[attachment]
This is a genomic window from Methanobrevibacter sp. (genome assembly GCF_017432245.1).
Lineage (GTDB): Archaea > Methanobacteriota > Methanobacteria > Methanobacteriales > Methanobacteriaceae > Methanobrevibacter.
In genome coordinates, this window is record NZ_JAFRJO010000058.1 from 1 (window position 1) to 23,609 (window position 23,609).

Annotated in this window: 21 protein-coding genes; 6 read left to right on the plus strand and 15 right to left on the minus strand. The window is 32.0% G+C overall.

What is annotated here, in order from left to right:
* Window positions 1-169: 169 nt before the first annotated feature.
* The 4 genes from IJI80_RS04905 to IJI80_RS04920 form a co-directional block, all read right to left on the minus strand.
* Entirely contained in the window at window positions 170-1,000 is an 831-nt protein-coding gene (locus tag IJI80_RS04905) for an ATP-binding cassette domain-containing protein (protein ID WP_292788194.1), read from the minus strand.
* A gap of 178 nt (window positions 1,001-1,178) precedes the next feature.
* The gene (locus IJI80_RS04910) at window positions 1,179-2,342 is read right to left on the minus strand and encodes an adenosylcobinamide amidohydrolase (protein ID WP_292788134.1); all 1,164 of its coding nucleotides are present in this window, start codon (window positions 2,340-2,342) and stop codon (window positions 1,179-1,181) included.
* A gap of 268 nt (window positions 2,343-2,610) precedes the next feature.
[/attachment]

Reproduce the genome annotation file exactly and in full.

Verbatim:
This is a genomic window from Methanobrevibacter sp. (genome assembly GCF_017432245.1).
Lineage (GTDB): Archaea > Methanobacteriota > Methanobacteria > Methanobacteriales > Methanobacteriaceae > Methanobrevibacter.
In genome coordinates, this window is record NZ_JAFRJO010000058.1 from 1 (window position 1) to 23,609 (window position 23,609).

Annotated in this window: 21 protein-coding genes; 6 read left to right on the plus strand and 15 right to left on the minus strand. The window is 32.0% G+C overall.

What is annotated here, in order from left to right:
* Window positions 1-169: 169 nt before the first annotated feature.
* The 4 genes from IJI80_RS04905 to IJI80_RS04920 form a co-directional block, all read right to left on the minus strand.
* Entirely contained in the window at window positions 170-1,000 is an 831-nt protein-coding gene (locus tag IJI80_RS04905) for an ATP-binding cassette domain-containing protein (protein ID WP_292788194.1), read from the minus strand.
* A gap of 178 nt (window positions 1,001-1,178) precedes the next feature.
* The gene (locus IJI80_RS04910) at window positions 1,179-2,342 is read right to left on the minus strand and encodes an adenosylcobinamide amidohydrolase (protein ID WP_292788134.1); all 1,164 of its coding nucleotides are present in this window, start codon (window positions 2,340-2,342) and stop codon (window positions 1,179-1,181) included.
* A gap of 268 nt (window positions 2,343-2,610) precedes the next feature.